Two challenges to scaling digital health technologies within a provider group are lack of collaboration between departments and too much focus on the technology instead of how the technology can be applied within a care model, according to Dr. Lauren Cheung, medical director of strategic innovations at Stanford Health Care.
Cheung spoke at the Connected Health Symposium in Boston along with University of Pittsburgh Medical Center Vice President Andrew Watson and Penn Medicine Chief Innovation Officer Roy Rosin.
She explained that at Stanford, when administrators ran the digital health team and they'd find a new technology they wanted clinicians to use, there was often a large amount of push back, and it almost never happened.
"What we found the best model is, is to really focus on creating these collaborations across the health system," Cheung said. "The clinician is the champion, for the most part, and then collaborates with the ops team and with the IT team to drive an initiative forward. We also have found that you really do need that clinical input, because without it, you are not going to design something clinicians want to use, but if it’s the clinician alone trying to do it without the help of the health system, we've encountered the same thing, which is, we just can’t scale and an initiative just won’t move forward."
Rosin also saw this lack of coordination as a roadblock for implementing digital health technologies at Penn Medicine.
"One of our best connected health interventions that we’ve done so far had to do with congestive heart failure," he explained. "...It was a perfect perfect pilot in some ways...But the thing that’s fascinating is after this pilot we had zero preventable readmissions and everyone said this is fantastic, we should invest and scale this across the system. Nothing happened, months go by, nothing happened, a year goes by, nothing happened. And everyone thought we should do this, yet no organizational structure that actually made this core to the way we did our work."
Watson added that finding the technology is only about 20 percent of the challenge and that the real issue is aligning operations and finance departments as well.
"We are going through a very large process of reengineering our remote monitoring program and what you realize is it’s slowing down the hospitals and doctors," Watson said. "And if you want to walk in to the CFO of the hospital’s office and tell him that, then go for it. There’s an enormous cultural change but an operational hurdle to make sure that when telemedicine happens, you have the financial models built at scale and also the operations to support it. The technologies have faded to the back, but it is the most alluring part of it. And that’s one of the things we are seeing most persistently."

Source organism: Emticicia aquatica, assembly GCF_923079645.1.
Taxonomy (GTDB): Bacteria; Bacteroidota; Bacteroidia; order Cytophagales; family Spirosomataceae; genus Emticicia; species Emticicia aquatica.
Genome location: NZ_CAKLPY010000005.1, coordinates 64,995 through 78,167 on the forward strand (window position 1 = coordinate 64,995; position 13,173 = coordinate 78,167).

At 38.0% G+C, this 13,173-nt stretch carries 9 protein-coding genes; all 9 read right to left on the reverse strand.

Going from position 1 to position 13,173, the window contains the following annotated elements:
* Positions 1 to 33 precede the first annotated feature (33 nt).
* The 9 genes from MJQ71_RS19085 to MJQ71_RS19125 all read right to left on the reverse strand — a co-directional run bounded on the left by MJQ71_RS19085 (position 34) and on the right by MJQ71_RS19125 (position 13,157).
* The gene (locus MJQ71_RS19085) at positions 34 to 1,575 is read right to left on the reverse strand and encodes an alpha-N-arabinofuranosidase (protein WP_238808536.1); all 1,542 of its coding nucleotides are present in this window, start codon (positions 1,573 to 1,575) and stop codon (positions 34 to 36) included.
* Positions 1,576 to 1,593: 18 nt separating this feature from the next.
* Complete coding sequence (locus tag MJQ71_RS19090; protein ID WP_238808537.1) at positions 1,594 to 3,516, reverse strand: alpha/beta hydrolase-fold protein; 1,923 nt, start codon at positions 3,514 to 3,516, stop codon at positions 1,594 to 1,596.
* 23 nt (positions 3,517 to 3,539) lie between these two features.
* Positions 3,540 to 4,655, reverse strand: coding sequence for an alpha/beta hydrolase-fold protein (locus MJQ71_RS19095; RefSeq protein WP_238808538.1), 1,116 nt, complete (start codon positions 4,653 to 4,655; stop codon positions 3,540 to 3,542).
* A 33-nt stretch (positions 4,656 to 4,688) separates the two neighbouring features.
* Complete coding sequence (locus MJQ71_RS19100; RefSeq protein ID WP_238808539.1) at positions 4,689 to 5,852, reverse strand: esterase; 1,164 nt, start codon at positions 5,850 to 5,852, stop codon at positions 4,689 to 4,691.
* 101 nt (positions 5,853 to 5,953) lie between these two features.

But beyond just the difficulty with coordinating with all of the departments, there are other reasons why the technology shouldn't be a provider's main focus.
"It’s really how do you design a care model that looks at how the patients and provider wants to use technology and then develop a solution that works for those populations," Cheung said.
In Stanford's clinic, Cheung and her team found that their patients' acceptance of digital health tools, like telemedicine, for their care, did not pan out the way they thought it would.
"What we are finding is there’s a split between new and return patients, but about 70 percent of our new patient visits are done in person even when the patient is given an opportunity to do the visit virtually because we know based on their complaint or what they want that we can get it done virtually," Cheung said. "Moving from there to return patient visits, we are seeing that 60 percent of our visits are now done virtually, and that’s 30 percent of all return visits are done through video visits and the other 30 percent are done through phone."
But when she compared these statistics to the wellness coaches who only operate virtually, she saw that that 70 percent of their visits are video visits and 30 percent are via phone calls.
"And then we look at connected devices and I always say whenever I prescribe a connected device, I get maybe 5 percent using them," she said. "Whereas the wellness coaches, who have that one-on-one relationship with the patients -- they are interacting with the patient much, much more frequently than I am and giving them active feedback on what’s going on and they are getting better uptake of connected devices than I am, the doctor who sees the patients only once in a while."